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Woman sues in effort to prove she is alive

Feb 11, 2014, 08:44 am CDT

Comments

I guess reports of her demise have been greatly exaggerated.

By EsqinAustin on 2014 02 11, 11:54 am CDT

Good luck getting the credit reporting agencies to correct anything… review yours sometime and see how much information is incorrect, improperly spelled, and not even related to you.

By mike on 2014 02 11, 12:52 pm CDT

maybe equifax can just get an injunction ordering her dead.  That would probably be easiest for them.  I’d hate to have them have too much trouble as they ravage people’s lives.

By benvoglio on 2014 02 11, 2:34 pm CDT

@3:  That might actually be an option if this were in Texas!

By EsqinAustin on 2014 02 11, 2:35 pm CDT

@4 actual lol.  i think you are on to something…

By benvoglio on 2014 02 12, 4:08 pm CDT

They will simply argue that dead people do not have standing to bring this suit…

By Wonko the Sane on 2014 02 14, 4:04 am CDT

He who repeats a defamation also defames.

By Mags on 2014 02 14, 7:42 am CDT

Telling the dead that you are not dead is a troublesome affair.  The machine has only its criminal enterprising creditor’s to establish information, that often has no merit or evidence.  And thwarts the living with unsubstantiated suffering with its unfair equations.

By UnInvited on 2014 02 14, 8:12 am CDT

This sounds like a case that will require expert medical testimony !

By MDINMI on 2014 02 14, 8:22 am CDT

Dead people wanting credit repair…, another sign the zombie apocalypse is imminent.

By Provided, however on 2014 02 14, 9:34 am CDT

The penalties for this should be WAAAY bigger than per violation.  Sounds like the credit reporting agencies and banks drafted that legislation.  Perhaps the Hartland Bank could be compelled to offer her a mortgage on favorable terms.  Hard to understand why they haven’t done so already.  It would be great press for them.

By Vermont Lawyer on 2014 02 14, 9:35 am CDT

Does she have standing?

By IzzyS on 2014 02 14, 9:51 am CDT

Ahh, but computer say. . .computer always right

Hal knows when humans are violating protocol and will terminate - Space Odyssey 2000 mind set

this is going to be a great case opinion ’ federal court speaks for the un-dead’. . .ya think Voldemort is involved
working the conspiracy theory with Hal

By Jo on 2014 02 14, 9:52 am CDT

If she wins the suit, will the damages be paid to her estate?

By LawLOL on 2014 02 14, 10:15 am CDT

Poor Doc Daneeka!

By Ohio Lawyer on 2014 02 14, 10:18 am CDT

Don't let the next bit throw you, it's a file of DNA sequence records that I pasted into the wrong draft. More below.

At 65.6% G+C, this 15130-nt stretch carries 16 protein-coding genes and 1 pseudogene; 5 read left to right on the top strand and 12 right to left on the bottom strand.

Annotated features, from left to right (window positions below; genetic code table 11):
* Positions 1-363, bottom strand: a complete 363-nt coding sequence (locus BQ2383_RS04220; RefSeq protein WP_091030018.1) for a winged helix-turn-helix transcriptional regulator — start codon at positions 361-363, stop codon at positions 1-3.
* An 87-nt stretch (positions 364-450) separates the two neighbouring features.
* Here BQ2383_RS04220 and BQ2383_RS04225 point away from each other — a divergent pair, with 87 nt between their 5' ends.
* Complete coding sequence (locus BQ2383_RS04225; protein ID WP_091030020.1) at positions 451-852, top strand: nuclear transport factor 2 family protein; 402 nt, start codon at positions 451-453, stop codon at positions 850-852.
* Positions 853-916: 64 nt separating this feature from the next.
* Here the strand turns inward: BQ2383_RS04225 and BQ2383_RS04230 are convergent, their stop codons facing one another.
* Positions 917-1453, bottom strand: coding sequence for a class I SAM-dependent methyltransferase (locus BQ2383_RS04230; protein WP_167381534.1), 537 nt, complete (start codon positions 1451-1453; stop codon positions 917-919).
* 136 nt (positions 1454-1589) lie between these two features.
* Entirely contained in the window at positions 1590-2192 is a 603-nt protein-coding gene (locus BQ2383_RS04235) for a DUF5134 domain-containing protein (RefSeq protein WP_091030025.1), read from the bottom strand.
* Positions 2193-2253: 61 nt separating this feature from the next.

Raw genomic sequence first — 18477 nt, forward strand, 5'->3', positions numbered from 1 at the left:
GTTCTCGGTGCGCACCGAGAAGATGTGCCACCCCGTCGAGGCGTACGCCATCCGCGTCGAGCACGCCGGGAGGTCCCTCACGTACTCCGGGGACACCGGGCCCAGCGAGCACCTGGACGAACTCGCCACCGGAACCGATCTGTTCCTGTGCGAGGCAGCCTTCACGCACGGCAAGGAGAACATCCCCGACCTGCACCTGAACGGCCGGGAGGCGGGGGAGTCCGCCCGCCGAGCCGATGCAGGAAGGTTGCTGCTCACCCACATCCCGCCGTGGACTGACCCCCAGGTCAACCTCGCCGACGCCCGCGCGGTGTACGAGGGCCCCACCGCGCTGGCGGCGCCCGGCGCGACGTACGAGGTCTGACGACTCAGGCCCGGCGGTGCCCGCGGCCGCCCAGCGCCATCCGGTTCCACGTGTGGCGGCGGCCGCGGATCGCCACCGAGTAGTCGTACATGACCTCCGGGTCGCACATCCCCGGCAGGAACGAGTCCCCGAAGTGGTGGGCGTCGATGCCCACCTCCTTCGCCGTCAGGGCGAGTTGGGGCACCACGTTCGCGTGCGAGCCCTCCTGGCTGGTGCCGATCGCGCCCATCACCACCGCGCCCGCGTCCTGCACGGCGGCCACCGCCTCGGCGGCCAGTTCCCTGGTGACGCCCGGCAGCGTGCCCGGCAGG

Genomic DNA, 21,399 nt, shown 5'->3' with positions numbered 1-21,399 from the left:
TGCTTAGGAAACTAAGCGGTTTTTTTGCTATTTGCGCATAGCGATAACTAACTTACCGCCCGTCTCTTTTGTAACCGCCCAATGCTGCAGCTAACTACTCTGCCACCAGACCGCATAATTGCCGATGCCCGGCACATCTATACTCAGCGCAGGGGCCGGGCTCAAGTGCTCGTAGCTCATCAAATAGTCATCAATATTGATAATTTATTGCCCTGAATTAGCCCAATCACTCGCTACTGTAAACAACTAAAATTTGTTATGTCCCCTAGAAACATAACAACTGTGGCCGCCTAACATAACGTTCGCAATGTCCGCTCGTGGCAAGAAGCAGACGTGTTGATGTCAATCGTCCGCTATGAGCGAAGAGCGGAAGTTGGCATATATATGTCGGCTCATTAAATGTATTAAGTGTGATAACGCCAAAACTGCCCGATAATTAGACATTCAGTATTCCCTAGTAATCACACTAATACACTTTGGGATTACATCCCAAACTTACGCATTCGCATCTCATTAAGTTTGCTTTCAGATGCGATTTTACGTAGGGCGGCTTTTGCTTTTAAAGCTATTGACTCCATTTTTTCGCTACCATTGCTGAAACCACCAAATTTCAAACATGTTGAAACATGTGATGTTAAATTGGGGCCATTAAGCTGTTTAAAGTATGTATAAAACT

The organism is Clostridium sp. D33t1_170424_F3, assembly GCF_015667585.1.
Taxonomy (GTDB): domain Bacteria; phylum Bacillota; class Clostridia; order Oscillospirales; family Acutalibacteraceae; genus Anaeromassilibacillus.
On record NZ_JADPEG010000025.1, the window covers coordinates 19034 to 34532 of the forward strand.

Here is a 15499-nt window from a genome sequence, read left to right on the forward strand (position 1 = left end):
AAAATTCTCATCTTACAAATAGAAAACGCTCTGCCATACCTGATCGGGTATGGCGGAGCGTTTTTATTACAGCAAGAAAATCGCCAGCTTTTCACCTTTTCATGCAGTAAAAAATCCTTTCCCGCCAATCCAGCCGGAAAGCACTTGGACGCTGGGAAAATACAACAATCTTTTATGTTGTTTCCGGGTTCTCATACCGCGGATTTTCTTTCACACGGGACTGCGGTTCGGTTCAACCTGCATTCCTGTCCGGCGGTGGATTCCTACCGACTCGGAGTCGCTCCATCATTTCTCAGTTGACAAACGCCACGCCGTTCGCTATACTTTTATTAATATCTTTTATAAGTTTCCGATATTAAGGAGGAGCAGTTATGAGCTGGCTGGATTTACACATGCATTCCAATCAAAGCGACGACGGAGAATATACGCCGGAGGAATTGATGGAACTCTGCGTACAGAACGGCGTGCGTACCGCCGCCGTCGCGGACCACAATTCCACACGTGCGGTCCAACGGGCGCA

She should go on a crime spree.

By SlipKid on 2014 02 14, 10:53 am CDT

I want to be declared dead on my credit file and start fresh under a new name. then, i can be resurrected and start my whole credit life again with no student loans!

By fedupwiththesystem on 2014 02 14, 11:10 am CDT

@Vermont Lawyer “Hard to understand why they haven’t done so already.  It would be great press for them.”

Banks are stupid.

By kman on 2014 02 14, 11:18 am CDT

There should grounds for punitive damages.  And the claim by equifax falls flat when they are reporting something a bit outside the scope of the account from the furnisher of the information.  This is not just account information.

By Mellowish on 2014 02 14, 11:24 am CDT

@15. Yeah, poor Doc. Daneeka of Catch-22:
Hilarious memories of red-tape absurdities!

By profrace on 2014 02 14, 2:46 pm CDT

This should play great in the courtroom:  “Your Honor, don’t listen to her.  We have a report from a bank.”

By B. McLeod on 2014 02 14, 9:14 pm CDT

# 21

But your Honor, I ‘strenuously object’ on the grounds that the alleged statement from the bank is
“spurious chicanery” and I would like a copy of those unredacted memos, meeting notes, any and all other communications, electronic or otherwise, on this matter, to determine their frame of mind . . . as it is obvious, my client has no mind according to the bank because she is dead according to their accounts.

! YET ! My alleged dead client has been making mortgage payments. . . ! AND ! has requested not once but twice for the bank to refinance. . . .Is the bank leading this Court to believe that seances were held or one of the lending officers had a vision or a haunting from Christmas Past or Present, namely Ebenezer Scrooge, whom I have on good authority has been in consultation with Voldemort and Hal . . . .